Gender roles: Studies show that women prioritize food crops over cash crops, and smaller livestock over larger livestock to provide for their family. Women prefer fruit trees for food security rather than timber trees for CSA. This choice makes women reluctant to adopt slow-maturing, weather-resistant crop variants promoted by CSA practices.
Lack of land: Land ownership influences effective engagement with and adoption of CSA practices. Women often face land ownership challenges, with weaker land rights, and they cultivate on marginal, small parcels with poor-quality soils. This lack of land can affect women’s access to credit and participation in CSA interventions directed explicitly at landowners. Studies, including this one, also found that women are reluctant to plant timber trees or replace trees and crops with slow-maturing variants as they may lose all benefits created by these practices after the dissolution of a marriage.
Uneven labor demands: Women face disproportionate on-farm and off-farm labor demands. Men’s outmigration has increased women’s labor demands at home and in the farms. Similarly, some promoted CSA interventions, such as conservation agriculture, are reported to have unintended consequences that may increase women’s workloads. Hence, women prefer CSA interventions that do not increase their workloads.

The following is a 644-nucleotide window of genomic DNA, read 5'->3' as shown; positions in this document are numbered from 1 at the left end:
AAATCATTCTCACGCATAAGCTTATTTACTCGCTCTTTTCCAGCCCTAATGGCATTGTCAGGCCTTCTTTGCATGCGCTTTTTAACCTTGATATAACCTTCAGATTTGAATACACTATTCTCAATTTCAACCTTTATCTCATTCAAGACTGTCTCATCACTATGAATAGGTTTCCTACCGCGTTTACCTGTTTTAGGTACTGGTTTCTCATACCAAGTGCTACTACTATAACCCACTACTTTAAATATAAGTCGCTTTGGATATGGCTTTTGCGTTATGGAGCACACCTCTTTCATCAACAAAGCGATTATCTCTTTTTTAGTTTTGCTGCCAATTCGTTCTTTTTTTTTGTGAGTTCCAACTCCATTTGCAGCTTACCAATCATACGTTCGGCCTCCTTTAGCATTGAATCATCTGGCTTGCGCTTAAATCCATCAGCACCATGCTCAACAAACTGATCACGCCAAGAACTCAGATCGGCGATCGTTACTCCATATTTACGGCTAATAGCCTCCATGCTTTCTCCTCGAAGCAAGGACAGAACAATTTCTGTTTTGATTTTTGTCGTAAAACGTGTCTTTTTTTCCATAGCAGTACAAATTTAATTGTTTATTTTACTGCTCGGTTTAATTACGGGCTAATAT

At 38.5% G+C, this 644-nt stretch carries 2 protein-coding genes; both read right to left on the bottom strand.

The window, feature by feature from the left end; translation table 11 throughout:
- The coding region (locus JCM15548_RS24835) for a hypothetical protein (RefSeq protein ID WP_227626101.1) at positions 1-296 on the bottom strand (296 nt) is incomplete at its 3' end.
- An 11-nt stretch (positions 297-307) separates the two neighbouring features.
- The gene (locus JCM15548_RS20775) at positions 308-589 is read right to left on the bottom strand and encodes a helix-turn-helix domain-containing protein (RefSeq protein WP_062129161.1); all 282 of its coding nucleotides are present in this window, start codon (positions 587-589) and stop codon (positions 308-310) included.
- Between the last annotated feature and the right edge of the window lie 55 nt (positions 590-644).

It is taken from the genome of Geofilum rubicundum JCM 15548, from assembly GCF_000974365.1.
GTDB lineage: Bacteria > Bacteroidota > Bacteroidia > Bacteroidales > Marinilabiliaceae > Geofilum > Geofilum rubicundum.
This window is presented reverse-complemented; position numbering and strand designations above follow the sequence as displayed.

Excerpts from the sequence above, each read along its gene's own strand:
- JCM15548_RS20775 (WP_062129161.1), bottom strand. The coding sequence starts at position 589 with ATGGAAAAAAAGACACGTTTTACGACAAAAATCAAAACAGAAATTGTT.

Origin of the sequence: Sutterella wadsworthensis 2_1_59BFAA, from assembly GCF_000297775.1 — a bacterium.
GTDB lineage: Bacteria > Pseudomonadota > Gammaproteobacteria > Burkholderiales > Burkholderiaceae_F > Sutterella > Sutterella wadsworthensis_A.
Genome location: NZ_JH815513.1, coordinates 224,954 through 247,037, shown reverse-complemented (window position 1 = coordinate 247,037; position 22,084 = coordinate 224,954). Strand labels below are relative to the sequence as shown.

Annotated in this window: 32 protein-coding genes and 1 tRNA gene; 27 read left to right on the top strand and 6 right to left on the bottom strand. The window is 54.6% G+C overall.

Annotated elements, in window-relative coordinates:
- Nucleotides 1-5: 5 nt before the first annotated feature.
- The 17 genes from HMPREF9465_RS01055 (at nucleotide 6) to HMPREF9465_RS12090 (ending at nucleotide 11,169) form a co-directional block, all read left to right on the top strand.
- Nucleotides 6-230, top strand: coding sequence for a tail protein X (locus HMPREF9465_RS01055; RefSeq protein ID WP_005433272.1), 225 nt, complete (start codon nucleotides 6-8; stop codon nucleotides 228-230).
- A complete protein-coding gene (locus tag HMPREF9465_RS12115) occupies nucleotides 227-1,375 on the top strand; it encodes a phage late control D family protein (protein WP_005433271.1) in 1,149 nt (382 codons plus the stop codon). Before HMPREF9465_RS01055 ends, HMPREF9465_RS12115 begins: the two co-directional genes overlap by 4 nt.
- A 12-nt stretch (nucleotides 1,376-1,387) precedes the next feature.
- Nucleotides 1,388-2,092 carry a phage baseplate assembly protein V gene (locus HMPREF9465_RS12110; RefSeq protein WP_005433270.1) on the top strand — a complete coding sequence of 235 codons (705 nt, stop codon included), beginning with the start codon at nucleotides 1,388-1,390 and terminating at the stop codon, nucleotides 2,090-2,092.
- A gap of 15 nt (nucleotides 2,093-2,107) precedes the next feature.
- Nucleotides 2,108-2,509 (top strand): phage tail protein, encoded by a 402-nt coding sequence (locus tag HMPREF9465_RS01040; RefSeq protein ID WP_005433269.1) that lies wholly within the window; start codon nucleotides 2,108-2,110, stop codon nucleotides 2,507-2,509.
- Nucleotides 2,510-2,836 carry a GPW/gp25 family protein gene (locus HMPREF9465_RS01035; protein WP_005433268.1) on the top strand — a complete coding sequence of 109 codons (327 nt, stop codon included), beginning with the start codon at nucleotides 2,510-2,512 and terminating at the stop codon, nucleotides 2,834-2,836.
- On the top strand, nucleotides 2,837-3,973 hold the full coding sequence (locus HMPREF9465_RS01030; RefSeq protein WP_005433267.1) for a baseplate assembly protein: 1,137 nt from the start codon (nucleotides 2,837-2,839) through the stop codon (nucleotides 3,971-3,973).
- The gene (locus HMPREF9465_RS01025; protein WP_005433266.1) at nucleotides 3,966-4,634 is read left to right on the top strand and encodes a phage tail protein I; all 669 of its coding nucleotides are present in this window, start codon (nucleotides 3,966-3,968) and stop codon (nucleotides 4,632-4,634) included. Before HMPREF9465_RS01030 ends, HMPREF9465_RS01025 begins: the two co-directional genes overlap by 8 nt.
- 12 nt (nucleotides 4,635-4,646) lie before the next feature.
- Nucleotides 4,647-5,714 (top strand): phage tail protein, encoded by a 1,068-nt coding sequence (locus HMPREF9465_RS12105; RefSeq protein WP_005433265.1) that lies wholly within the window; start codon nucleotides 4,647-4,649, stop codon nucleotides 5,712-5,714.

Restricted mobility: Financial constraints, spousal restrictions, caregiving responsibilities, safety concerns, and religious barriers restrict women’s mobility and, therefore, their ability to participate in some CSA practices. For example, in Kyengeza, Uganda, men are twice as likely as women to travel to purchase seeds or visit markets. Mobility restrictions also limit women’s opportunities to attend CSA extension training sessions.